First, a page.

Churches as providers of HIV/AIDS care : a normative and empirical study

Ferreira, Clive J. (2012-12)

Thesis (PhD)--Stellenbosch University, 2012.

Thesis

ENGLISH ABSTRACT: There is, as yet, no cure for HIV/AIDS, a disease that has affected South African society profoundly. While antiretrovirals (ARVs) are now available and have stemmed the tide of AIDS deaths, medicines alone cannot be seen as a long-term solution. Treatment costs, finite resources, limited health-care capacity, morbidity and the unpleasant side-effects of ARVs, make treatment an untenable solution. The Christian church in South Africa continues to retain a powerful position; it has a significant affiliation; it is present in most geographic areas and inspires trust and confidence. Furthermore, in my view, the church, by its very nature and calling, is mandated not only to demonstrate and provide care, but also to inspire care-giving. In the light of HIV/AIDS, what does care mean? Can it only mean rendering care that is welfarist in nature? Or does the church have the mandate to look beyond immediate suffering, to examine and address those issues that lie at the core of suffering? Research has demonstrated that issues such as poverty, injustice, stigma, discrimination, gender inequality and patriarchy fuel the pandemic. Ultimately, it is the “othering” of people; the failure not to recognise God in another person and our common humanity, that lie at the heart of the problem. These then, I suggest, are the very reasons why the church must address these areas. But that is not all: if HIV/AIDS care is to be rendered in a developmental way, then there must be a thorough understanding of the disease: how is the virus transmitted, how can it be prevented and treated? It is also important to understand that there is not a single global epidemic but many local epidemics; the determinants and risk-factors of these need to be recognised, as must the cultural, economic, political and social contexts that fuel the spread of the disease. The changing nature of society, the effects of globalisation, the evolving nature of care owing to biomedical advances and even the “privatisation” of sex all need to be comprehended. Furthermore, any meaningful rendering of care requires the churches to examine why they should be giving it and the values that underpin such care-giving. I make the case that the churches are required to do nothing less than drive social change in situations of suffering, injustice and abuse. An examination of the history of HIV/AIDS in South Africa illustrates that the churches have often failed to meet up to this calling. An empirical study was conducted as to how the churches render care at a more micro, grassroots level, using a framework propounded by David Korten, who suggests that authentic development must be people-centred, rather than growthcentred. Essentially, development must seek to increase personal and institutional capacities, guided by principles of justice, sustainability and inclusiveness. In these respects, I argue, it accords very strongly with the Christian message. Korten suggests that there are four orientations (or generations) of rendering help but it is only the fourth generation that is truly developmental. Through the use of case study methodology, I sought to examine the manner in which the churches render care, in a region of the Western Cape, outside Cape Town, known as the Helderberg Basin. The area is representative of many peri-urban areas in the Cape: it is predominantly Christian, with a mix of different denominations and racial and socio-economic groupings. It allowed for an assessment of care initiatives afforded by mainline, charismatic and African Independent Churches and in particular, sought to answer the question of whether churches engage with HIV/AIDS in a way that Korten would identify as developmental. From the research, it is clear that the church is hampered by its inability to talk of sex and sexuality; its knowledge of the issues surrounding HIV/AIDS is limited; it has not done a sufficient amount to conscientise its followers; the church has yet to learn to utilise its networks; it lacks technical know-how and is unwilling to engage in the political sphere. Social change is only possible if the church embraces a new vision of how to create a better world. Additionally, I recommend that the church looks to the emerging church movement to achieve radical transformation.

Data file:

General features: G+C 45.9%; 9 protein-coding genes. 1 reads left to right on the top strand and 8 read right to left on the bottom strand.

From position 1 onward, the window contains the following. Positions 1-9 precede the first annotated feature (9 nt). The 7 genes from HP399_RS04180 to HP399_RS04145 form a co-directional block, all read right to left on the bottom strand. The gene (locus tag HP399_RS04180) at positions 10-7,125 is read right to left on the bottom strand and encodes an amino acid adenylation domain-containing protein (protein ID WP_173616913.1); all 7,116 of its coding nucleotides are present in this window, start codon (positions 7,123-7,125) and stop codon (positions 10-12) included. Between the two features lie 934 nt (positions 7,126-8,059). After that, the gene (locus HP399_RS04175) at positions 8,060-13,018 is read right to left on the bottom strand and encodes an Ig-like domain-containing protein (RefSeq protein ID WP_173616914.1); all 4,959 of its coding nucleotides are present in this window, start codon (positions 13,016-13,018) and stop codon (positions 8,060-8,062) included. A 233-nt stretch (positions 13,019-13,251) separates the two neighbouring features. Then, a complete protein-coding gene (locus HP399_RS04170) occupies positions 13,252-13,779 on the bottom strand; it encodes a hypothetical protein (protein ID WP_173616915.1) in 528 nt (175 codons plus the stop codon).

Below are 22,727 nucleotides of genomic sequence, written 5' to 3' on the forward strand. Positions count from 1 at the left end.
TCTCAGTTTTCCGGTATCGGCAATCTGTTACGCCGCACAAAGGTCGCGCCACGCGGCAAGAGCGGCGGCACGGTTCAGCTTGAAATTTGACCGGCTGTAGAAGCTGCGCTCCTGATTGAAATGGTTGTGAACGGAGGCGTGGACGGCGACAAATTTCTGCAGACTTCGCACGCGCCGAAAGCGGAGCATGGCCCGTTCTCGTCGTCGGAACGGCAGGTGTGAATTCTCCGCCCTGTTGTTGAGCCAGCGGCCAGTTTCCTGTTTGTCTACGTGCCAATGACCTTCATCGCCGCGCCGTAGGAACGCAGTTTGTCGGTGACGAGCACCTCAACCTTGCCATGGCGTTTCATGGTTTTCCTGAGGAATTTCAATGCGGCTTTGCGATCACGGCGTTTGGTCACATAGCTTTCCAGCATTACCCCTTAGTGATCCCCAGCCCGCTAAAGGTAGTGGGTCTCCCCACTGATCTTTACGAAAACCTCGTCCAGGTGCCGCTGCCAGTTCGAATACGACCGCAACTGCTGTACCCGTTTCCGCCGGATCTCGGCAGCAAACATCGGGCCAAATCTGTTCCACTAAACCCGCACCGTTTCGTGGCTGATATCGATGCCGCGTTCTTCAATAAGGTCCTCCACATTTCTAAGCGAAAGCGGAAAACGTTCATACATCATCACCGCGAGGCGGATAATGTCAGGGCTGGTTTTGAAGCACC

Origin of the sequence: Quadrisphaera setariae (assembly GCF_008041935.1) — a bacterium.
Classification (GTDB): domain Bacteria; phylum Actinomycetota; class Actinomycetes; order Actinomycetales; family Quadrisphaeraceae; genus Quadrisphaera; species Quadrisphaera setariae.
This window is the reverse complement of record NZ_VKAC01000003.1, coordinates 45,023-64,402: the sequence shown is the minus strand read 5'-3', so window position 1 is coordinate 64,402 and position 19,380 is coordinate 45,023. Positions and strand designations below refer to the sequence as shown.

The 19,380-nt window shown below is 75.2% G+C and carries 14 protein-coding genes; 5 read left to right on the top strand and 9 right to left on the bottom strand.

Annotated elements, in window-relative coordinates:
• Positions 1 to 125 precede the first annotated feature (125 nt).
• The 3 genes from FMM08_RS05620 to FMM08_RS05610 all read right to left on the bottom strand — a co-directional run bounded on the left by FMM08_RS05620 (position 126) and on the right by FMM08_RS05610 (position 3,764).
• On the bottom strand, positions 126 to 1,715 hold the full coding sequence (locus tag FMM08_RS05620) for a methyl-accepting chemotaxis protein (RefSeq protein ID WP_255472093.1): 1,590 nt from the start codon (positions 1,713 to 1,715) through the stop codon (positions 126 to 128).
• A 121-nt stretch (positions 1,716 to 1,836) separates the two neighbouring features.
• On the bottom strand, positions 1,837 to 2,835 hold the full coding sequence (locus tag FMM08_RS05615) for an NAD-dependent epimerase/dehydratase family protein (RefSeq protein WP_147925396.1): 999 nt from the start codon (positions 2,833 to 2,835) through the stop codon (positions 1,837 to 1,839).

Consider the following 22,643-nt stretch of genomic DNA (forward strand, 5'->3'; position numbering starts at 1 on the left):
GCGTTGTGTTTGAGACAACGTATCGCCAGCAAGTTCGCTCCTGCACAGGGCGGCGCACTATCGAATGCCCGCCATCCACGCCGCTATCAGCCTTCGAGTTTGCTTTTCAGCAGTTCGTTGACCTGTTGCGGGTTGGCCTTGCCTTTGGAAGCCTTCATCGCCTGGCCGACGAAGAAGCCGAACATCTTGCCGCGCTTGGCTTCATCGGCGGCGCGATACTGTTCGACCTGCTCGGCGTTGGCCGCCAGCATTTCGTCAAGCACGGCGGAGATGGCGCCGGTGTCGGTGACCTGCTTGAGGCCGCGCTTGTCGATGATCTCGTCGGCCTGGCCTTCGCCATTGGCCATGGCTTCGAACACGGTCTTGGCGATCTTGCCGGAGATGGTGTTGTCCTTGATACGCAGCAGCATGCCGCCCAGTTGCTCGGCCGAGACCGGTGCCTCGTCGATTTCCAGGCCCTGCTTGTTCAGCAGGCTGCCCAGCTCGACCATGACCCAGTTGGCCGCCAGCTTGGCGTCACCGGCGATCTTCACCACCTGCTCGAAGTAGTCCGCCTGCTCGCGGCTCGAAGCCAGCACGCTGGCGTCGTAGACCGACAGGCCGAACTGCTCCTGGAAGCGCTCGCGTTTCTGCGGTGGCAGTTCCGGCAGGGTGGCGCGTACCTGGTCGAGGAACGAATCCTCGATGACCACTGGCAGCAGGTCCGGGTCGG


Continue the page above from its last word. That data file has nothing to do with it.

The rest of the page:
AFRIKAANSE OPSOMMING: MIV/VIGS is ‘n siekte wat Suid-Afrika onmeetbaar beїnvloed en waarvoor daar tot op hede geen genesing is nie. Antiretrovirale middels (ARVs) is weliswaar beskikbaar en het die gety van VIGS sterftes gestuit maar medisyne kan nie alleen as die langtermyn oplossing gesien word nie. Behandelingskoste, beperkte hulpbronne en vermoë om gesondheidsorg te lewer, morbiditeit en die negatiewe newe-effekte van ARVs bring mee dat slegs mediese behandeling ‘n onhoudbare oplossing is. Die Christelike kerk in Suid-Afrika behou steeds ‘n magsposisie; dit het ‘n beduidende lidmaatskap asook ‘n teenwoordigheid in meeste dele van die land en boesem vertroue en sekerheid in. Dié kerk is na my mening gemandateer deur haar besondere aard en roeping om nie alleen sorg te bewys en te voorsien nie maar ook om versorging aan te moedig. Maar wat beteken sorg, gegewe die aard van MIV/VIGS? Kan dit slegs die lewering van welsyngerigte sorg beteken? Of sou die kerk die mandaat hê om verder as onmiddellike lyding te kyk en ondersoekend die kwessies wat aan die wortel van lyding lê, aan te spreek? Navorsing het aangetoon dat kwessies soos armoede, onreg, stigma, diskriminasie, geslagsongelykheid en patriargie die epidemie aanvuur. Uiteindelik is dit die objektivering (“othering”) van mense - dit is die onvermoë om God nie in ‘n ander persoon en ons gemeenskaplike mensheid te herken nie - wat die hart van die probleem is. Ek betoog dat hierdie die redes is waarom die kerk hierdie kwessies moet aanspreek. Om ondersoek in te stel of en tot watter mate die kerk sorg verskaf in verband met MIV/VIGS het ek die raamwerk van David Korten gebruik. Dié raamwerk stel voor dat outentieke ontwikkeling mensgesentreerd eerder as groeigesentreed sal wees. Ontwikkeling moet essensieel streef na ‘n toename van persoonlike en institusionele vermoë, gerig deur beginsels van geregtigheid, volhoubaarheid en inklusiwiteit. Ek toon aan dat hierdie beginsels baie sterk ooreenkom met die Christelike boodskap. Korten stel vier hulplewerende oriëntasies (ook genoem generasies) voor maar dit is eintlik slegs die vierde generasie van hulp wat werklik ontwikkelingsgerig is. Maar dit is nie al nie. Indien MIV/VIGS versorging ontwikkelingsgerig gaan wees, moet dit gegrond wees op ‘n diepgaande verstaan en kennis van die siekte soos onder andere, hoe die virus versprei word en hoe die siekte voorkóm en behandel kan word? Dit is ook belangrik om te verstaan dat daar nie slegs ‘n enkele globale epidemie is nie maar verskeie lokale epidemies. Die veroorsakende en risiko faktore van hierdie epidemies moet daarom geїdentifiseer word en so ook die kulturele, ekonomiese, politieke en sosiale konteks wat die verspreiding van hierdie siekte aanhelp. Die veranderende aard van gemeenskappe, die effek van globalisering, die ontwikkelende aard van gesondheidsorg vanweë die vooruitgang in die mediese wetenskap en die “privatisering” van seks moet alles in ag geneem word. Betekenisvolle versorging vereis dat kerke ondersoek instel na waarom die versorging aangebied word en die waardes onderliggend daaraan. Ek stel die saak dat daar van kerke verwag word om sosiale verandering te stuur waar mense swaarkry, onregverdig behandel en misbruik word. ‘n Ondersoek na die geskiedenis van MIV/VIGS in Suid-Afrika illustreer dat kerke dikwels misluk het om aan hierdie roeping gehoor te gee. In opvolging van die bostaande argumente het ek navorsing uitgevoer oor hoe kerke sorg op ‘n mikro of voetsool-vlak aanbied. Hiervoor het ek die genoemde mensgesentreerde ontwikkelingsraamwerk van David Korten gebruik. ‘n Gevalstudie benadering is gevolg in die Helderbergkom wat geleë is in ‘n streek van Wes- Kaapland buite Kaapstad. Hierdie gebied is verteenwoordigend van baie buitestedelike gebiede van die Kaap: dit is oorwegend Christelik en sluit ‘n verskeidenheid van denominasies, rasse en sosio-ekonomiese groeperings in. Die gebied maak ‘n oorsig moontlik van die sorg-inisiatiewe van hoofstroom, charismatiese en Afrika onafhanklike Kerke, en in die besonder van ‘n identifikasie daarvan of kerke betrokke by MIV/VIGS dit doen op ‘n wyse wat Korten sou tipeer as ontwikkelingsgerig. Uit hierdie navorsing het dit duidelik geword dat die kerk gekniehalter word deur ‘n onvermoë om oor seks en seksualiteit te praat; die kerk se kennis beperk is wanneer dit kom by kwessies wat handel oor MIV/VIGS; dit nie genoeg doen om lidmate bewus te maak van VIGS kwessies nie; dit nog veel te leer het oor hoe om netwerke aan te wend; dit tegniese kennis kort en onwillig is om met sake van politieke belang om te gaan. Sosiale verandering is alleen moontlik indien die kerk ‘n nuwe visie voorhou oor hoe om ‘n beter wêreld te skep. Ek beveel ten slotte aan dat die kerk let op die ontluikende kerkbeweging om radikale transformasie te verwesenlik.